Sunday, 20 February 2011

Pressure Cooker Red Salsa

This morning I was looking through the fridge and found that I had a few things that were soon going to expire if I didn't use them up.  Handily, they were the perfect ingredients for making a red salsa - vine ripened tomatoes, jalapeno peppers and some leftover onion. Since I wasn't exactly prepared to have red salsa with anything specific, I thought I would opt for a cooked version which can be saved versus a fresh version which needs to be used up right away. 

I prefer to make cooked salsa like this in the pressure cooker.  This is mostly because it allows you to significantly reduce the amount of water required, which in my mind means you save on flavour that may go to waste in excess water.  It also makes for a super easy and fast method of cooking.

I popped the tomatoes, jalapenos, and some garlic into the pressure cooker, along with the requisite 1/2 cup water (pressure cooking wisdom advises, that no matter what you are cooking, 1/2 cup of liquid is required - the picture below is an attempt to show how much liquid comes out - about 3/4 cup).  I cooked as I outline below, then finished in a blender with onion, cilantro and salt. 

This sauce is so delicious and versatile.  Depending on the heat of your jalapenos (you really don't know how hot until it's done as jalapenos can vary), it may be a super spicy dish or just an even jalapeno flavour.  The onion and cilantro bring a fresh flavour.  

You can use this sauce straight up with nacho chips, use it to top eggs or other dishes, or as a sauce for enchiladas.  It also freezes well to pull out at some future date when a craving sets in. 

Pressure Cooker Red Salsa
This recipe isn't an exact science in terms of proportions and is completely scaleable - so feel free to mix it up ingredients and quantity require. 
*No matter what quantity, the 1/2 cup water remains the same - don't scale it up as there'll be too much liquid if you do.

6 small-medium sized vine ripened tomatoes
2 jalapeno peppers
2 cloves garlic
1/2 cup water*
1/2 medium onion
1/2 cup fresh cilantro
1 tsp salt

Place the tomatoes, jalapenos, garlic and water into the pressure cooker.  Secure the lid, set to high pressure (15 psi), and bring to pressure over medium-high heat.  Once pressure is reached reduce the heat to medium-low, but not so low that you lose pressure.  Cook for 10 minutes.  You can let the pressure drop on it's own or use a quick method. 

One the pressure has dropped, use a large spoon (large so that the ingredients don't break apart on you) to scoop the ingredients into a blender.  It's good to take a bit of the water with your on this, but don't take it all otherwise your sauce will be too runny.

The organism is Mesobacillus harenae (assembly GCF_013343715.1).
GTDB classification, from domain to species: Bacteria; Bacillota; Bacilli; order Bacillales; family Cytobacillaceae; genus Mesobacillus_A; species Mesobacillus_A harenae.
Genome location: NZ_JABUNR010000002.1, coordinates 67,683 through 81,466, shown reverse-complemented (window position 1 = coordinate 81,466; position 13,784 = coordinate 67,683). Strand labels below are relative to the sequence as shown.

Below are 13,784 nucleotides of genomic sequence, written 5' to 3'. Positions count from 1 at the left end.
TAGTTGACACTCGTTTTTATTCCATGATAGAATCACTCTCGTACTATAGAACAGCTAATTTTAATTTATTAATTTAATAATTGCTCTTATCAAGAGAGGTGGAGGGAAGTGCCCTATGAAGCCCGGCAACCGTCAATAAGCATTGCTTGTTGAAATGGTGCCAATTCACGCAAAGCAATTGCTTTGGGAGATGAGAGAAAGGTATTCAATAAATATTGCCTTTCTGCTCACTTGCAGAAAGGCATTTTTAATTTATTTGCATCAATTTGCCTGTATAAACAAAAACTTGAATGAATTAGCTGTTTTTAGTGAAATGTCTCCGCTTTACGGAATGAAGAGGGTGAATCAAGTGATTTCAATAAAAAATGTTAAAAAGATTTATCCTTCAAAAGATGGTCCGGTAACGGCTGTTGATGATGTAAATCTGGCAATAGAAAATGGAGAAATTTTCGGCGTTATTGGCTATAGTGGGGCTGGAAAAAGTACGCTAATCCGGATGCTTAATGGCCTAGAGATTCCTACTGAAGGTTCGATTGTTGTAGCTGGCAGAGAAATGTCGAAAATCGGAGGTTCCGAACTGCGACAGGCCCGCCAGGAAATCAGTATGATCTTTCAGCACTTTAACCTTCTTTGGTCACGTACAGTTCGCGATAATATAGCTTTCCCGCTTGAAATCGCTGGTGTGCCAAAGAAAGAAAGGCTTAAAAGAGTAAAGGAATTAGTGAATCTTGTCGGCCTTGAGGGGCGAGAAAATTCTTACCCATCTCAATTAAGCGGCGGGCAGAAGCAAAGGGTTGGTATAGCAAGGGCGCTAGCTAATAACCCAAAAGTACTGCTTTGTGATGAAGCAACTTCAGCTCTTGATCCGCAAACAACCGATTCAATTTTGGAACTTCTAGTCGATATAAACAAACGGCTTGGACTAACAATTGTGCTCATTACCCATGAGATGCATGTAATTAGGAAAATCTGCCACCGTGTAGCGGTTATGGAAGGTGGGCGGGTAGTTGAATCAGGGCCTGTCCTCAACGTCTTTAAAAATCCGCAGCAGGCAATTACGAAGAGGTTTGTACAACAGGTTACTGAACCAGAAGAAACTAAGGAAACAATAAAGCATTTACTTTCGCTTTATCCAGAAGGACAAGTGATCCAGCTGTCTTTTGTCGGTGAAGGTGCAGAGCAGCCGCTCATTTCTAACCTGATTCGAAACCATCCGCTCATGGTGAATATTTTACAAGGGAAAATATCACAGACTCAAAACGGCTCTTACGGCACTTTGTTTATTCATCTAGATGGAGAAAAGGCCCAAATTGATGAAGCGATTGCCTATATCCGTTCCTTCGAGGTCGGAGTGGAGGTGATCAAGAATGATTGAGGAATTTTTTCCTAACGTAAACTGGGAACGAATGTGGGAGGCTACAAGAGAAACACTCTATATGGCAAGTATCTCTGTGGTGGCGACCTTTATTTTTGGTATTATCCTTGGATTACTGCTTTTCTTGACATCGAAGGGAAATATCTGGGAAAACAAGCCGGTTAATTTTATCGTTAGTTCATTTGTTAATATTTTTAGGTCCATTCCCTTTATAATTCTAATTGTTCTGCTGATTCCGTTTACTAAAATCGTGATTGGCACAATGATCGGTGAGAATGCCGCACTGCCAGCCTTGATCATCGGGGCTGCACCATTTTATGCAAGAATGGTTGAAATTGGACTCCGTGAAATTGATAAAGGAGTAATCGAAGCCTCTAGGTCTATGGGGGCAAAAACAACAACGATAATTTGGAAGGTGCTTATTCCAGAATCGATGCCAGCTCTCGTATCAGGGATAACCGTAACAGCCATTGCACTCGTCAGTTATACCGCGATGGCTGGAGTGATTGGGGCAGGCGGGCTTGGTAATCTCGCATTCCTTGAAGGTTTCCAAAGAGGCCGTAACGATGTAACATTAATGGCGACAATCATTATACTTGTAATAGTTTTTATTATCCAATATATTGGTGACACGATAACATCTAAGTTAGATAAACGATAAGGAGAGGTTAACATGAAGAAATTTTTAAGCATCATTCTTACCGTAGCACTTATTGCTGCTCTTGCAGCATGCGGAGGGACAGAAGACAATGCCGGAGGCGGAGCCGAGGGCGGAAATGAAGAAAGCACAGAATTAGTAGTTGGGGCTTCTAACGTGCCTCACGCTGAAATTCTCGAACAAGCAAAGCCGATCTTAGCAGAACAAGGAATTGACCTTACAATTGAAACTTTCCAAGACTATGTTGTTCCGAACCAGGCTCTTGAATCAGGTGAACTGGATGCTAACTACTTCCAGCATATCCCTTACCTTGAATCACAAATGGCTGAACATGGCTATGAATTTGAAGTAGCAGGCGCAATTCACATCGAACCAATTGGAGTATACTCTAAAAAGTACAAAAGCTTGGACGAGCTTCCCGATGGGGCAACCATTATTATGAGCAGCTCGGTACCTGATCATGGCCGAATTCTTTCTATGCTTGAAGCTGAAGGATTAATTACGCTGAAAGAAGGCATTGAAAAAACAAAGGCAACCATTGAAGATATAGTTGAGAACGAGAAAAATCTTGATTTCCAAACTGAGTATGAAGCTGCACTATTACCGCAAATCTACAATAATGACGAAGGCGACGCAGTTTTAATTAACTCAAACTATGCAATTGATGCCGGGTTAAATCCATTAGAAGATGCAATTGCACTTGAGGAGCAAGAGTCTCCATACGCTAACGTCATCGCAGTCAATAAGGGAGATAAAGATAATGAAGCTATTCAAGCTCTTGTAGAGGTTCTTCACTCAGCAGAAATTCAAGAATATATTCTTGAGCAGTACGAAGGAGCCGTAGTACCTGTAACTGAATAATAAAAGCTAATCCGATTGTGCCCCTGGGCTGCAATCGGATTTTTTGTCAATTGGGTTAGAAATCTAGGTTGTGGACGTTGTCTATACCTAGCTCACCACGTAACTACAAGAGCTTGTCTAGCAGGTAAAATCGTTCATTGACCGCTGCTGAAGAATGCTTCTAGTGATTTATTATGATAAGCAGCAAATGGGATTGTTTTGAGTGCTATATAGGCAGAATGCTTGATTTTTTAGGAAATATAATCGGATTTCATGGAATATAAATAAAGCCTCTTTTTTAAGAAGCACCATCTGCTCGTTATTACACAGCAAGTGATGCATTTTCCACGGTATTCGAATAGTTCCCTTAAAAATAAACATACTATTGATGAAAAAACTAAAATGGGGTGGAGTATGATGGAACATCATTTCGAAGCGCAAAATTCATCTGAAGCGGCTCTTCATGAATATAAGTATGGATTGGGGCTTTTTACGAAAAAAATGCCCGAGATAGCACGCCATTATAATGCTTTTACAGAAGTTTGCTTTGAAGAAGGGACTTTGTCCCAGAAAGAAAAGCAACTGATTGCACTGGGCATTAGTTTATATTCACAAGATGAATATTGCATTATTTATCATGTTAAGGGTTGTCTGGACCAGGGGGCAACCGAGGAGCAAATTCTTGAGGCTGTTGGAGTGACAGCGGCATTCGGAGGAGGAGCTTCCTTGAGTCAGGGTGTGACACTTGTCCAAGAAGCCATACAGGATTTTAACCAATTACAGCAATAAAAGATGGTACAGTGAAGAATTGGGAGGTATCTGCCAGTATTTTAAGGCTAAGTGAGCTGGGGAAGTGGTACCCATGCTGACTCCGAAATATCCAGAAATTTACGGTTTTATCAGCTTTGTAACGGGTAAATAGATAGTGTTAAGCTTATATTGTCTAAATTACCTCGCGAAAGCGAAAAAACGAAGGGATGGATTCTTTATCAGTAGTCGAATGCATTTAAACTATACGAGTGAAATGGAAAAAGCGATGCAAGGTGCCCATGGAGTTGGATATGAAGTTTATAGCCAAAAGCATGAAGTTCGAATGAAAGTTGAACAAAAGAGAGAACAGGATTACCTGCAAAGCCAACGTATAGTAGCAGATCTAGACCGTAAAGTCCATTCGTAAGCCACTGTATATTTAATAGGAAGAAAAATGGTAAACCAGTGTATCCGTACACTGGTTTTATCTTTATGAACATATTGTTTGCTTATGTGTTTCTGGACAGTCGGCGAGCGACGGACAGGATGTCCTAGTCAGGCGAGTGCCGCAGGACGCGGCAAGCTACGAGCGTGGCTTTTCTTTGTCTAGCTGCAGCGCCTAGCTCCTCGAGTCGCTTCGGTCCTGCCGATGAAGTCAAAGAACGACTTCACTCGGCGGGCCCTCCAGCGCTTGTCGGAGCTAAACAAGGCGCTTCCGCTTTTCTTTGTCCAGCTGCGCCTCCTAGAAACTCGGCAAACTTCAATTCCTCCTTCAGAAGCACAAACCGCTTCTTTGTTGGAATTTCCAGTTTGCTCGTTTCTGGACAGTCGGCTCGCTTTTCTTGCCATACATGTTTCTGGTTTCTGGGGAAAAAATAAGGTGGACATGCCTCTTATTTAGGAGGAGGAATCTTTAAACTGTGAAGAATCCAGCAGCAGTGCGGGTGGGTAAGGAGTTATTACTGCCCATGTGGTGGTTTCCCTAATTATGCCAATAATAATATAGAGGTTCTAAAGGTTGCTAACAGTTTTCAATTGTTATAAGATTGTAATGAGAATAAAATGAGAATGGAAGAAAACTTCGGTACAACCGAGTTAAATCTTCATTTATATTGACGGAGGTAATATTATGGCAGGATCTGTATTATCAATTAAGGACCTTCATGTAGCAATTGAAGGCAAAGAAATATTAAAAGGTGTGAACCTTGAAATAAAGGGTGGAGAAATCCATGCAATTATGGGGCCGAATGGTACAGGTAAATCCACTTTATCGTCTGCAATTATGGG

Once in the blender add your onion, cilantro and salt.  Blend until smooth.  Voila! 

Sunday, 30 January 2011

Triple Smoked Ham with Jam Glaze

Don't let the name fool you, this recipe is not a lot of work where you have to cook something three times over.  In fact, it's just the opposite, it's a super easy way to spruce up your usual ham roast. 

I started with a double smoked ham roast from the grocery.  Traditionally you just reaheat these in the oven, maybe with a brown sugar glaze and cloves.  This is fine, but lacks the depth that an extra round of smoking brings out. 

I didn't trim the ham as keeping the fat serves two fantastic purposes:  i) it prevents the ham from drying out; ii) it forms a delicious crackling crust upon extra smoking.  I mixed together some jam -a mango/peach blend - with some mustard powder and allspice.  A rubbed the jam glaze on the roast and voila it was ready for smoking.

I prepared the smoker with pecan pellets (you could use any light-medium smoked wood, but I wouldn't go for the stronger options on this one).  Heated it on high for 15 minutes then reduced it to 250F and plopped the ham on. 

Three hours later I returned to a gorgeous ham roast.  This likely could be done in 1-2 hours, but I like the extra bit of time to really form that crackling crust. 

When I make this roast I make sure I have lots left over, I've even done two at a time just for the extras.  I never buy the processed ham anymore.  The leftovers are great for sandwiches, pizza, quiche, you name it.  They also freeze nicely (I vacuum pack them into smaller portions for meals). 

Triple Smoked Ham with Jam Glaze
1 - 6 lb double smoked ham roast (I'm sure single smoked would work just fine)

For Glaze:
1 1/2 cups mango, peach, or apricot jam
1 tbsp dry mustard
1/2 tsp allspice

Pecan pellets (or apple, cherry, alder)